Overview: In the interests of full disclosure, I should confess a huge liking for Paddy Kenny that goes back several years. I’ve been a huge fan of his since seeing him in his early days at Sheffield United and little has happened in the intervening period – on the playing field at least – to dim my opinion of him as a top class keeper. He did very little wrong during the Blades’ previous stint in the top flight and any time I’ve seen him since, I’ve been impressed by his natural ability. I’m delighted he’s getting another chance in the top flight because I’ve always seen him as a Premier League-standard keeper and was genuinely perplexed by the reluctance of several clubs to take a chance on him. With Sheffield United having several near-misses when it comes to promotion, perhaps he felt a loyalty to stay with them over the years or maybe clubs thought his rather complicated personal life was too much of a risk to justify his purchase, but I think he is perfectly capable of performing well in the top flight. His reactions and surprising agility were good enough when he was a more rotund figure a few years ago and now that he’s more svelte, I think that regardless of the fate that befalls football’s soap opera club, he will remain a Premier League goalkeeper for the rest of playing career.

In reserve, the Rs have the service of Radek Cerny. Kenny’s arrival at Loftus Road ended the Czech’s reign as first choice, but provided he’s not too unhappy with spending so much time on the bench towards the end of his career, he’s decent option to have from the bench. In one sense he’s an experienced Premier League keeper having spent a few seasons at Tottenham, but in reality, he was largely confined to the subs’ bench and didn’t see a lot of playing time during his stint there. That said, he went on to play regularly for QPR afterwards and although you wouldn’t want to rely on him for large parts of the season, he’s more than capable of filling in for a few games if required.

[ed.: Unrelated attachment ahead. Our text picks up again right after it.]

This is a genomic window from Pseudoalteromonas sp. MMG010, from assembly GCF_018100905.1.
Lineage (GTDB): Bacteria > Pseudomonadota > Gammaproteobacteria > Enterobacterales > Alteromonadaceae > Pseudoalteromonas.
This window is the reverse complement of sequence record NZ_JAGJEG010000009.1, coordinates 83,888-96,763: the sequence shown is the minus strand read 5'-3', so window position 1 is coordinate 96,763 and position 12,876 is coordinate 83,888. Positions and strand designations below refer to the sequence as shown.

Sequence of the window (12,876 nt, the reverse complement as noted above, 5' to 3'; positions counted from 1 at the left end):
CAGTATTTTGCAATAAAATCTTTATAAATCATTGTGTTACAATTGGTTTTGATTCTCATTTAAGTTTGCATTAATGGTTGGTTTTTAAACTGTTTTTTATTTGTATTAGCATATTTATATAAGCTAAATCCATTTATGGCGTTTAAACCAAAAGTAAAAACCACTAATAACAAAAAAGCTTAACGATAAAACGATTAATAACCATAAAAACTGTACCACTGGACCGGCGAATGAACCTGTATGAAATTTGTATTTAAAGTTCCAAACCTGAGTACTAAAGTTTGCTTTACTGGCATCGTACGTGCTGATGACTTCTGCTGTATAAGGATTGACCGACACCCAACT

The signing of Brian Murphy adds some depth to the goalkeeping ranks. For many years, Murphy has been one of the most consistent performers in the League of Ireland and has been recognised as such with a series of awards. He’s got excellent reflexes and agility and his ability has brought him to the fringes of the Ireland team. He has already had stints in English football, so adaptation won’t be a problem. He’s unlikely to get much in the way of first team action, but his performances at Ipswich last season suggested if given the chance he should be more than capable of stepping in and possibly leapfrogging Cerny in the pecking order. In the short term at least, it’s not likely to change to much at the Rs, but he’s a useful signing – especially for free.

Worst case scenario: Problems may arise is for whatever reason Kenny isn’t fully focused on his football. He has immense natural talent, but if there are things going on int he background, he’s as likely as anyone to see a dip in performances. If he were to have a bad spell, it could be enough to cost QPR their expensively acquired Premier League status.

What will probably happen: Kenny will perform well and if QPR struggle, it will probably have more to do with their outfielder staff or – in the opinion of Neil Warnock – a conspiracy between the FA, the CIA and referees to keep Neil Warnock sides down.